Local police departments could then use the cash for their departmental budgets, creating a strong economic incentive for law enforcement agencies to seek out assets for seizure. In some cases, departments were using the money to buy luxury cars, high-powered weapons, and armored vehicles.
Over the last few years, a series of bipartisan reforms at the state level have it more difficult for law enforcement to do to others what San Diego is doing to the Slatic family. In total, 21 states and Washington, D.C. have enacted some form of civil asset forfeiture reform since the practice became common in the 1980s. Recent bills in Montana in 2015 and New Mexico in 2016, for example, require prosecutors to obtain a criminal conviction and show links between the property and the crime before assets can be seized.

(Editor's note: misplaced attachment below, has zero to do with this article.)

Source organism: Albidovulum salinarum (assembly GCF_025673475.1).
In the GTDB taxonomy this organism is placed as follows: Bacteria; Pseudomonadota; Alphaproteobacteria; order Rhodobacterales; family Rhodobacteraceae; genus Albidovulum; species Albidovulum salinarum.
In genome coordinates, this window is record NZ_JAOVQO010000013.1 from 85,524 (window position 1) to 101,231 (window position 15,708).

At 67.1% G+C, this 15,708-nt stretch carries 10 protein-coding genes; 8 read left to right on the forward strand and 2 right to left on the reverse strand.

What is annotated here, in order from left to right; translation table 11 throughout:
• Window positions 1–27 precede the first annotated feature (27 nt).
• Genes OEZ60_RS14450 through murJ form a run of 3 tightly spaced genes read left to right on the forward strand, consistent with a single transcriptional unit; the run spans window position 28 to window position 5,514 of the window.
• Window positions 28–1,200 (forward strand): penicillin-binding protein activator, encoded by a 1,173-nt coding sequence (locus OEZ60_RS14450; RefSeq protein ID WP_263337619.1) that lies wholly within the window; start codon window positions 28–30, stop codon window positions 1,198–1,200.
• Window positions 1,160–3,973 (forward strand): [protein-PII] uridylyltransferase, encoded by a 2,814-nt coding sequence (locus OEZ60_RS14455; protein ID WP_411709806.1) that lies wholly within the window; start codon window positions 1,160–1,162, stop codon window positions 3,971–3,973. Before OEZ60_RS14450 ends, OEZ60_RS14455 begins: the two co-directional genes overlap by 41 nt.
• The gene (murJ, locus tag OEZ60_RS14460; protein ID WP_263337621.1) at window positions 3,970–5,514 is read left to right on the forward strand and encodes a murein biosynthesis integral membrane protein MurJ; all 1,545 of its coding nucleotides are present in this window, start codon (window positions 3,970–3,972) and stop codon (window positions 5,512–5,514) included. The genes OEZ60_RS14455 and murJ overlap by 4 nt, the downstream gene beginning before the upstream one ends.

There have also been some modest reforms on the federal level. In 2015, then-Attorney General Eric Holder placed some restrictions on “equitable sharing,” that narrowed the scope of seizures by eliminating the eligibility of assets (such as houses and cars) that aren’t always linked with criminal activity. Holder did, however, include a loophole that allows local law enforcement to continue broader seizures if they were acting as part of a joint-task force with federal agents — as was the case with the team that raided Slatic’s business.
At the time, a bipartisan group of senators tried to pass legislation curtailing civil asset forfeiture and enshrining some of Holder’s limitations formally into law, which would have made them difficult for a later administration to overturn. Though many conservatives supported the bill, then-Senator Sessions was a leading voice among the opposition.